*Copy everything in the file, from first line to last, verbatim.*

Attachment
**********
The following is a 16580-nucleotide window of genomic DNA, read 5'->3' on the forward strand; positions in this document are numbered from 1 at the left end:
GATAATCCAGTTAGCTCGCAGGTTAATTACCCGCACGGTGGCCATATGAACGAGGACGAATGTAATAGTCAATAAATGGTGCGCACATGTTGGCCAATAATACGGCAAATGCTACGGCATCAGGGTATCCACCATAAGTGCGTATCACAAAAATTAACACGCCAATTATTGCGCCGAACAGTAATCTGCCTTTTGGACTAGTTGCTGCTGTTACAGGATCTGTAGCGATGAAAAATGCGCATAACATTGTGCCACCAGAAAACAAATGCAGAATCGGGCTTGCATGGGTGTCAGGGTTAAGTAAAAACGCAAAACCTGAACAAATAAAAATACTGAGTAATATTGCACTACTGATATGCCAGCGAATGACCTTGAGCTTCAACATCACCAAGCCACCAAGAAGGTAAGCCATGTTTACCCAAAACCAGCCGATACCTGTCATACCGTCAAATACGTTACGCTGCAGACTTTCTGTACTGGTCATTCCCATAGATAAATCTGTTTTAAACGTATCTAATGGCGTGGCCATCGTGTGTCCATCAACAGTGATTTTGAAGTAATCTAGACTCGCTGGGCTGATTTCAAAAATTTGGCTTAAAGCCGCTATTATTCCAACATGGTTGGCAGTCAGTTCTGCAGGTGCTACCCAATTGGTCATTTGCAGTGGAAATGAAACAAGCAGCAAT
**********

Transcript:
The following is a 16580-nucleotide window of genomic DNA, read 5'->3' on the forward strand; positions in this document are numbered from 1 at the left end:
GATAATCCAGTTAGCTCGCAGGTTAATTACCCGCACGGTGGCCATATGAACGAGGACGAATGTAATAGTCAATAAATGGTGCGCACATGTTGGCCAATAATACGGCAAATGCTACGGCATCAGGGTATCCACCATAAGTGCGTATCACAAAAATTAACACGCCAATTATTGCGCCGAACAGTAATCTGCCTTTTGGACTAGTTGCTGCTGTTACAGGATCTGTAGCGATGAAAAATGCGCATAACATTGTGCCACCAGAAAACAAATGCAGAATCGGGCTTGCATGGGTGTCAGGGTTAAGTAAAAACGCAAAACCTGAACAAATAAAAATACTGAGTAATATTGCACTACTGATATGCCAGCGAATGACCTTGAGCTTCAACATCACCAAGCCACCAAGAAGGTAAGCCATGTTTACCCAAAACCAGCCGATACCTGTCATACCGTCAAATACGTTACGCTGCAGACTTTCTGTACTGGTCATTCCCATAGATAAATCTGTTTTAAACGTATCTAATGGCGTGGCCATCGTGTGTCCATCAACAGTGATTTTGAAGTAATCTAGACTCGCTGGGCTGATTTCAAAAATTTGGCTTAAAGCCGCTATTATTCCAACATGGTTGGCAGTCAGTTCTGCAGGTGCTACCCAATTGGTCATTTGCAGTGGAAATGAAACAAGCAGCAAT